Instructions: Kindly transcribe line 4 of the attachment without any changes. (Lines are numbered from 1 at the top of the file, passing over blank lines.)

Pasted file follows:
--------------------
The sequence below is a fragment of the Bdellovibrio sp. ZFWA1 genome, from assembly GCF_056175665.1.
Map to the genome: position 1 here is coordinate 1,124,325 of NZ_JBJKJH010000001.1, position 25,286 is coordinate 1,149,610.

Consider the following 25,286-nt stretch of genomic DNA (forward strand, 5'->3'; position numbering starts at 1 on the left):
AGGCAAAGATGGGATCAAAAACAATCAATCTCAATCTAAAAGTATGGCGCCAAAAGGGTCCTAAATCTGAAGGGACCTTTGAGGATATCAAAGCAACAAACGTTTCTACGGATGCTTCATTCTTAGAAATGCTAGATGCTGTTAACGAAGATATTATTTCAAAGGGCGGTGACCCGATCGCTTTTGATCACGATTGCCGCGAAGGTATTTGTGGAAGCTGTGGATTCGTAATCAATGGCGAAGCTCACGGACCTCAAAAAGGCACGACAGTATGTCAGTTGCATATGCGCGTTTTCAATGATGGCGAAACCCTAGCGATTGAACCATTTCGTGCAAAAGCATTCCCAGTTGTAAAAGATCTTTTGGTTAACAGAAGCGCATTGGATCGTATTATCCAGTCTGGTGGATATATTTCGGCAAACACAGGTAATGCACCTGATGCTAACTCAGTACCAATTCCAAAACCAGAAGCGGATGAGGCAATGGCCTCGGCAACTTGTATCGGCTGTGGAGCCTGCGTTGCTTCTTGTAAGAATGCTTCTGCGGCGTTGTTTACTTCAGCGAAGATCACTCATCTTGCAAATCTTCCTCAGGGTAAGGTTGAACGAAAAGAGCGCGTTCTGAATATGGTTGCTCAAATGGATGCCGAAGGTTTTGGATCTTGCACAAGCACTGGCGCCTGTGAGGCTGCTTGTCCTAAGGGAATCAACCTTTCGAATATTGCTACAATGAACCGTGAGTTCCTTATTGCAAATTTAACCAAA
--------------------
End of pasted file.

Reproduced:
AGGCAAAGATGGGATCAAAAACAATCAATCTCAATCTAAAAGTATGGCGCCAAAAGGGTCCTAAATCTGAAGGGACCTTTGAGGATATCAAAGCAACAAACGTTTCTACGGATGCTTCATTCTTAGAAATGCTAGATGCTGTTAACGAAGATATTATTTCAAAGGGCGGTGACCCGATCGCTTTTGATCACGATTGCCGCGAAGGTATTTGTGGAAGCTGTGGATTCGTAATCAATGGCGAAGCTCACGGACCTCAAAAAGGCACGACAGTATGTCAGTTGCATATGCGCGTTTTCAATGATGGCGAAACCCTAGCGATTGAACCATTTCGTGCAAAAGCATTCCCAGTTGTAAAAGATCTTTTGGTTAACAGAAGCGCATTGGATCGTATTATCCAGTCTGGTGGATATATTTCGGCAAACACAGGTAATGCACCTGATGCTAACTCAGTACCAATTCCAAAACCAGAAGCGGATGAGGCAATGGCCTCGGCAACTTGTATCGGCTGTGGAGCCTGCGTTGCTTCTTGTAAGAATGCTTCTGCGGCGTTGTTTACTTCAGCGAAGATCACTCATCTTGCAAATCTTCCTCAGGGTAAGGTTGAACGAAAAGAGCGCGTTCTGAATATGGTTGCTCAAATGGATGCCGAAGGTTTTGGATCTTGCACAAGCACTGGCGCCTGTGAGGCTGCTTGTCCTAAGGGAATCAACCTTTCGAATATTGCTACAATGAACCGTGAGTTCCTTATTGCAAATTTAACCAAA